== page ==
Editor's Note: In this article series, seven leading mediators and conflict resolution practitioners share their unique voices on three pressing issues: the impact of COVID-19 on their practices, workarounds being attempted, and their visions for the future in a post-COVID (or on-going COVID) world. These contributors are speaking for themselves with their own original thoughts. Their compelling words come from both their heads and their hearts. Each essay is unique, yet each essay also confirms universal experiences and travails. Oddly, collective challenges and painful experiences may stimulate progression within the conflict resolution community. They may also lead to mediators taking action to familiarize the general community with the benefits of mediation. Sharing personal experiences and truths, it is hoped, will inspire fellow practitioners to consider the new world and to re-invent their conflict resolution practices and services.
The COVID-19 pandemic has resulted in widespread court closures and limited operations, promoting ADR suddenly and squarely into the forefront as the primary method of conflict resolution. Perhaps the modern "conflict revolution,"[i] beginning in 1976 with community dispute resolution programs in the 1960's to address civil rights issues and continuing with the 1976 Pound Conference,[ii] is about to undergo another phase. If conflict resolution practitioners step up to the challenges, ADR may well come to the fore in the minds of the general public and not only with lawyers, insurance companies and commercial enterprises. This may require re-thinking of old paradigms and becoming unstuck from old notions. Mediators and conflict resolution professionals are being asked to adapt–and quickly–to the issues and circumstances of the day. The seven contributors bravely take a giant step forward by providing a chronicle of current conditions and by offering visions of the future.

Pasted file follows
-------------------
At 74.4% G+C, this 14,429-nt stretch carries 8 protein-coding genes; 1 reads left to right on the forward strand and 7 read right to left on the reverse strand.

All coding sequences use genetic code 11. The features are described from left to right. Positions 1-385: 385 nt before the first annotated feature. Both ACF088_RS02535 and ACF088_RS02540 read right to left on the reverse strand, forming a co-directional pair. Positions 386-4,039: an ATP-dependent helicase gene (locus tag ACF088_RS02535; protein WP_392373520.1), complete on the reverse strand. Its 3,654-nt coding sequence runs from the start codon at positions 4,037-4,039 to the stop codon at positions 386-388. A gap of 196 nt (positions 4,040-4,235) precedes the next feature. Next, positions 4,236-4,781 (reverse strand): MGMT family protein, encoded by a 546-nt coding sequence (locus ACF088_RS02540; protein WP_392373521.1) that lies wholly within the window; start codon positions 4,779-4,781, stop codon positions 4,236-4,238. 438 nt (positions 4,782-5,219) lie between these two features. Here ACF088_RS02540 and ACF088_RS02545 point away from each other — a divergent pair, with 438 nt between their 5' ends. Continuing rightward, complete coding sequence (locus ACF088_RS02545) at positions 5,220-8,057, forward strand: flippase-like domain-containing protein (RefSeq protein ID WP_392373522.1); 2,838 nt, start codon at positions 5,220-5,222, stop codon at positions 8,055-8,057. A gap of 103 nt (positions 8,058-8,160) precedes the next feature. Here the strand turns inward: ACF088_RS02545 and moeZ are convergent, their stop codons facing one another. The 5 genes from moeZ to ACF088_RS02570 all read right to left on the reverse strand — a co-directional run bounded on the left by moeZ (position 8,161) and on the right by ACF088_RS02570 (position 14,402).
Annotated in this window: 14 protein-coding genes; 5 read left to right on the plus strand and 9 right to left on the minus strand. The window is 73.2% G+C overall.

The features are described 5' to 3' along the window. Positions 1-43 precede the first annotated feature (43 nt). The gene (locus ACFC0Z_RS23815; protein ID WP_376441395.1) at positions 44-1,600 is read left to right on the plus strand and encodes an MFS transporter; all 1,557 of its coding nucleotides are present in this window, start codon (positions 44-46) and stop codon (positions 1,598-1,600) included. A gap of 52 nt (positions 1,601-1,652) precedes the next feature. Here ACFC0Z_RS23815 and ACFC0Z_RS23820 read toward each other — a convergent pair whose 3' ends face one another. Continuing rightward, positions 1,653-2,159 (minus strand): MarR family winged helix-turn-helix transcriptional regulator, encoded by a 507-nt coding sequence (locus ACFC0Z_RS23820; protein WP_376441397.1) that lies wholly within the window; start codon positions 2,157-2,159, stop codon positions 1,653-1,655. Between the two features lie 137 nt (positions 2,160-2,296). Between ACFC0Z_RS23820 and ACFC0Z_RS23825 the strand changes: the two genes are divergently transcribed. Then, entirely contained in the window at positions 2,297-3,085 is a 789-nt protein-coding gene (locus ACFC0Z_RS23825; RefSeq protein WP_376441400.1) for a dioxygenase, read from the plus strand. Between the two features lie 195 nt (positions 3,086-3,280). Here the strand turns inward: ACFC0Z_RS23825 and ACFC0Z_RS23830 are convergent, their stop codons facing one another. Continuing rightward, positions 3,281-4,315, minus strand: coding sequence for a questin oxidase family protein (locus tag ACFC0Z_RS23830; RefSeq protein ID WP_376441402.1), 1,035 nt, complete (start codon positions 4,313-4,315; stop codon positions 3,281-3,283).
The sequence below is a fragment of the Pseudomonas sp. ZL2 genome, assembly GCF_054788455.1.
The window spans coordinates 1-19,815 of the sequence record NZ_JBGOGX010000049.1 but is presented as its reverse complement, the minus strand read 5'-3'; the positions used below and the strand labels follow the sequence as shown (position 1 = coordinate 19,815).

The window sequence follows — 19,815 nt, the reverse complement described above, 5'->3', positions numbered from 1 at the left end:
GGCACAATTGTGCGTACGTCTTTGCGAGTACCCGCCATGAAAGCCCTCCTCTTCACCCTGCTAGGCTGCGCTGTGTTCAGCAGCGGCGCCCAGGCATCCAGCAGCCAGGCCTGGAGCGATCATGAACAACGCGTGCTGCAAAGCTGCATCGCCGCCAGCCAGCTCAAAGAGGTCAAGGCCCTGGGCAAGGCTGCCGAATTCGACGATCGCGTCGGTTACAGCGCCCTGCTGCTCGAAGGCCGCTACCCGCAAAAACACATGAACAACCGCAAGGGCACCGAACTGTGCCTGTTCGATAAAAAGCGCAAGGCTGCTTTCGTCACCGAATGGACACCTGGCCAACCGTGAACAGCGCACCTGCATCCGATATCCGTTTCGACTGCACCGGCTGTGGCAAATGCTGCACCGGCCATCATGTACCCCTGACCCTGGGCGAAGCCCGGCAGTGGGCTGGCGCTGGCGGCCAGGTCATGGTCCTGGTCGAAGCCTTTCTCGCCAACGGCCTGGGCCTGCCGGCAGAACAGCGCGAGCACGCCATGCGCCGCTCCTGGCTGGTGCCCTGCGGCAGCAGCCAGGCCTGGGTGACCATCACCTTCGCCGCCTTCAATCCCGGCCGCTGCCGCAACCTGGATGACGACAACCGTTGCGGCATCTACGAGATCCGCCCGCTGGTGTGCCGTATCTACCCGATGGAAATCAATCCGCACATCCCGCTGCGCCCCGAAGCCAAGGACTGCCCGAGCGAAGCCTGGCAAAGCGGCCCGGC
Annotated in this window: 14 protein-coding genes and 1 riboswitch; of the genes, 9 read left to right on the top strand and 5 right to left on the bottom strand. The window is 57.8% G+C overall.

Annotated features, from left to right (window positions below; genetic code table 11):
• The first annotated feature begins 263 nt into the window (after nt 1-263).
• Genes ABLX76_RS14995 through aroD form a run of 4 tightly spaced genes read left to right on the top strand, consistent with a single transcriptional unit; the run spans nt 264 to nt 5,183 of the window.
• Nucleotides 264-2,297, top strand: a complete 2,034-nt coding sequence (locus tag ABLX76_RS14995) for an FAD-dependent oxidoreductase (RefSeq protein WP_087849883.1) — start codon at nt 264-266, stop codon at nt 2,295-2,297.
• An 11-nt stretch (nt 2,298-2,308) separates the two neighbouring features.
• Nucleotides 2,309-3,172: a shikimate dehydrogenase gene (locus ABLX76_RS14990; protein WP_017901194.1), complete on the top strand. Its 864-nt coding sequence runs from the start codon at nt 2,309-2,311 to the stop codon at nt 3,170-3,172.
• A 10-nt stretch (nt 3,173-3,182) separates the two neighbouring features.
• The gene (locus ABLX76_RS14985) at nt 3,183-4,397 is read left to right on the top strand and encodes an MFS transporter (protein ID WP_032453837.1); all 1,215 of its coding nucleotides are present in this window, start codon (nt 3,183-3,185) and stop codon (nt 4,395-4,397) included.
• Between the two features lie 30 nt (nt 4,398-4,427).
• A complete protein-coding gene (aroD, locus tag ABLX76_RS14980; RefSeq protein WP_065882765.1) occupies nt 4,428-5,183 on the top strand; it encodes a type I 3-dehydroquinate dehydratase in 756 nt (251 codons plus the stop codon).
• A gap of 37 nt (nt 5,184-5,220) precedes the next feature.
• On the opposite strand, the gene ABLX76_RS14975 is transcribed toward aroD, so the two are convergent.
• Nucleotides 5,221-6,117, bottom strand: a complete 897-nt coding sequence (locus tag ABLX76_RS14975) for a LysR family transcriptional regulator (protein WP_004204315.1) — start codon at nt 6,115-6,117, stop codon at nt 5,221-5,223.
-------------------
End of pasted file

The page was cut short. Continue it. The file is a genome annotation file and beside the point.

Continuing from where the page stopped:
~ Articles Assembled and Edited by Gregg Relyea
Arbitral Community Mobilizes to Adapt to the COVID-19 Crisis through Increased Use of Electronic Proceedings
It started sometime in December, 2019 like a bad dream, happening somewhere far off in faraway China – 6,164 miles away.
A strange virus (Corona Virus 2, a severe acute respiratory syndrome) was leaving death, sadness and tears in its wake. The Wuhan seafood market in Eastern China initially was identified as the source. On March 11, 2020, the World Health Organization (WHO) officially declared the COVID-19 outbreak a global pandemic (by then, WHO had announced the official name as COVID-19). The virus previously thought limited to China had become a truly global pandemic.
The European countries of Italy and Spain were the first jurisdictions outside of China to be badly hit and then the horrors in the United States started. I thought of the arbitral community and my friends involved in conflict resolution, as well as colleagues all over the world. I was concerned about our regular meetings in different jurisdictions, felt concern for their safety and wondered whether things would ever return to normal. I wondered what the new normal would be. One by one, notifications of postponements of arbitral related meetings and events I was scheduled to attend filtered in[ii].